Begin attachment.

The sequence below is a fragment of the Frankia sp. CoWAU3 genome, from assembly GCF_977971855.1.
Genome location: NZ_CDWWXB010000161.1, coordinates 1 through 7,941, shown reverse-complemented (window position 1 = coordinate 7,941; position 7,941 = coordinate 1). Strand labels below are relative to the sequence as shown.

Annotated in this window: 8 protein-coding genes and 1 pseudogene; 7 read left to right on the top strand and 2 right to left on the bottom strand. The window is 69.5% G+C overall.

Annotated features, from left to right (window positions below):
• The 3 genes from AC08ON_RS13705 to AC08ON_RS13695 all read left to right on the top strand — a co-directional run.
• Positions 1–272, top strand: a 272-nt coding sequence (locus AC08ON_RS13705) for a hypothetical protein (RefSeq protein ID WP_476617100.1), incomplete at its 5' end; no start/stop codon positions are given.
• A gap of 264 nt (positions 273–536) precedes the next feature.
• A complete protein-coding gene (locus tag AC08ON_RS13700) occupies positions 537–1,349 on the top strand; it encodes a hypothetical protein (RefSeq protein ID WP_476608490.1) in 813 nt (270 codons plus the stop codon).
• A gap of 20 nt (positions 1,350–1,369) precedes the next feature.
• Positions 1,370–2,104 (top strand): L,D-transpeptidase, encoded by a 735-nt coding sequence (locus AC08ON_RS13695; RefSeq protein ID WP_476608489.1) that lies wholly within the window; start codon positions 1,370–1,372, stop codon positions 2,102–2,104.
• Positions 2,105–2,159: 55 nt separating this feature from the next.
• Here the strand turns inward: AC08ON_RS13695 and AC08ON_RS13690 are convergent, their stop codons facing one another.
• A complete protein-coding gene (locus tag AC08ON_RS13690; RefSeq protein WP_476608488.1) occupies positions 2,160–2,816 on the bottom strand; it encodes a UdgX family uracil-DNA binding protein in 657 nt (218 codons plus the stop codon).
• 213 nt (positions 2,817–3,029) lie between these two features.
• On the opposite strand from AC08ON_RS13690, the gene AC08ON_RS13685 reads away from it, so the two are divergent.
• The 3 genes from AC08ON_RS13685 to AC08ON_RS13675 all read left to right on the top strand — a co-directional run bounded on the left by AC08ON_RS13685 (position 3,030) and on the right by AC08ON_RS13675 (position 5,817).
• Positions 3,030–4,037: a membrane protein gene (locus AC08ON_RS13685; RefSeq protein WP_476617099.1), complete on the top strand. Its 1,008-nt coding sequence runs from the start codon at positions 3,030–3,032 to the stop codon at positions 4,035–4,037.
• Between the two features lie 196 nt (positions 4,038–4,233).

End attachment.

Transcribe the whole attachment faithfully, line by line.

The sequence below is a fragment of the Frankia sp. CoWAU3 genome, from assembly GCF_977971855.1.
Genome location: NZ_CDWWXB010000161.1, coordinates 1 through 7,941, shown reverse-complemented (window position 1 = coordinate 7,941; position 7,941 = coordinate 1). Strand labels below are relative to the sequence as shown.

Annotated in this window: 8 protein-coding genes and 1 pseudogene; 7 read left to right on the top strand and 2 right to left on the bottom strand. The window is 69.5% G+C overall.

Annotated features, from left to right (window positions below):
• The 3 genes from AC08ON_RS13705 to AC08ON_RS13695 all read left to right on the top strand — a co-directional run.
• Positions 1–272, top strand: a 272-nt coding sequence (locus AC08ON_RS13705) for a hypothetical protein (RefSeq protein ID WP_476617100.1), incomplete at its 5' end; no start/stop codon positions are given.
• A gap of 264 nt (positions 273–536) precedes the next feature.
• A complete protein-coding gene (locus tag AC08ON_RS13700) occupies positions 537–1,349 on the top strand; it encodes a hypothetical protein (RefSeq protein ID WP_476608490.1) in 813 nt (270 codons plus the stop codon).
• A gap of 20 nt (positions 1,350–1,369) precedes the next feature.
• Positions 1,370–2,104 (top strand): L,D-transpeptidase, encoded by a 735-nt coding sequence (locus AC08ON_RS13695; RefSeq protein ID WP_476608489.1) that lies wholly within the window; start codon positions 1,370–1,372, stop codon positions 2,102–2,104.
• Positions 2,105–2,159: 55 nt separating this feature from the next.
• Here the strand turns inward: AC08ON_RS13695 and AC08ON_RS13690 are convergent, their stop codons facing one another.
• A complete protein-coding gene (locus tag AC08ON_RS13690; RefSeq protein WP_476608488.1) occupies positions 2,160–2,816 on the bottom strand; it encodes a UdgX family uracil-DNA binding protein in 657 nt (218 codons plus the stop codon).
• 213 nt (positions 2,817–3,029) lie between these two features.
• On the opposite strand from AC08ON_RS13690, the gene AC08ON_RS13685 reads away from it, so the two are divergent.
• The 3 genes from AC08ON_RS13685 to AC08ON_RS13675 all read left to right on the top strand — a co-directional run bounded on the left by AC08ON_RS13685 (position 3,030) and on the right by AC08ON_RS13675 (position 5,817).
• Positions 3,030–4,037: a membrane protein gene (locus AC08ON_RS13685; RefSeq protein WP_476617099.1), complete on the top strand. Its 1,008-nt coding sequence runs from the start codon at positions 3,030–3,032 to the stop codon at positions 4,035–4,037.
• Between the two features lie 196 nt (positions 4,038–4,233).